Sen. Max Baucus (D-Mont.) has decided to retire and not run for reelection. (John Moore / Getty Images )
Don’t look for Max Baucus in a new edition of “Profiles in Courage.”
My colleague Jon Healey on Tuesday lamented the effect that the Montana Democratic senator’s decision to not seek reelection in 2014 will have on an overhaul of the tax code.
But my issue with Baucus is far less complex; in fact, I just wonder one thing: Why couldn’t Baucus throw us gun control advocates a bone on his way out the door?
Recall that last week, Baucus was one of four Democratic senators who voted against extending background checks on gun purchases. When asked to explain his vote, his answer at the time seemed at least, well, honest and practical. He said: “Montana.”
And that was sort of OK last week, when we all thought Baucus would run for reelection and was weighing the political implications of a pro-gun control vote in a Western state filled with conservative voters.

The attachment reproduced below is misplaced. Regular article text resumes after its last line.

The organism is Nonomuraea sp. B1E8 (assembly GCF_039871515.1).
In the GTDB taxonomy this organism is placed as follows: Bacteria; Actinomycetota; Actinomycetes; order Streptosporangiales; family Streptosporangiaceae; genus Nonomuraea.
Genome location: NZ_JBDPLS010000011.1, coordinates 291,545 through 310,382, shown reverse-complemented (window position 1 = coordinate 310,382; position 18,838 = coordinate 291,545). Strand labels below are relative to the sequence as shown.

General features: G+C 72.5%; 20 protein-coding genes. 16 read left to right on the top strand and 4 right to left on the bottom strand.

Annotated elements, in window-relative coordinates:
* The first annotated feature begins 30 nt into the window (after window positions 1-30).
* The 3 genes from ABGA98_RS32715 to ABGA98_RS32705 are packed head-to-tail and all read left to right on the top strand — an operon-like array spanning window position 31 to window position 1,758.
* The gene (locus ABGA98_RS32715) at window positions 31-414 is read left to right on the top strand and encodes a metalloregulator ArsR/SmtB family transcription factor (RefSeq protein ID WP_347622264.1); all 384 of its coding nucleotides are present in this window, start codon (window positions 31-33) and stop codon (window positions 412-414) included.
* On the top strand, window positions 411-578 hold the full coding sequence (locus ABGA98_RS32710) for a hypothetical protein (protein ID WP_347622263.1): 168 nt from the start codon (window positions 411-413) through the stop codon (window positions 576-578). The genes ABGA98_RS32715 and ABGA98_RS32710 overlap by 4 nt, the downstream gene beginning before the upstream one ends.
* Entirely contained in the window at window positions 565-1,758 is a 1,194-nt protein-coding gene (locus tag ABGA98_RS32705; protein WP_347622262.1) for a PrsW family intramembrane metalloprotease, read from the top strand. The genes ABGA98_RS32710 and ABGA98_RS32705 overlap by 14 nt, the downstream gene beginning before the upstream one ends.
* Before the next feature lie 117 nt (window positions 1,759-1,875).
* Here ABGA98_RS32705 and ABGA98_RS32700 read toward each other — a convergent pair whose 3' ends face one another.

But now, we find out that not only isn’t he running for reelection, he’s been weighing that decision for some time.
So what gives, Max? “Montana?” It doesn’t have quite the same ring when it’s just the place you live, not the place you represent in Congress.
It’s OK for people to have different views on tough issues such as gun control. Heck, it’s even expected that politicians will pander, or be evasive, on some issues when they’re running for reelection.
But it takes a special kind of cynicism to pander, to duck, dodge and and weave, even when you’ve got one foot out the door.
Baucus could’ve voted for the background checks without fear of being punished at the ballot box. Or he could’ve been a stand-up guy and said, “I disagree with this bill, and here’s why.”
Instead, he hid behind “Montana.”
Sorry, Max. In your case, that’s just a state, not a reason.
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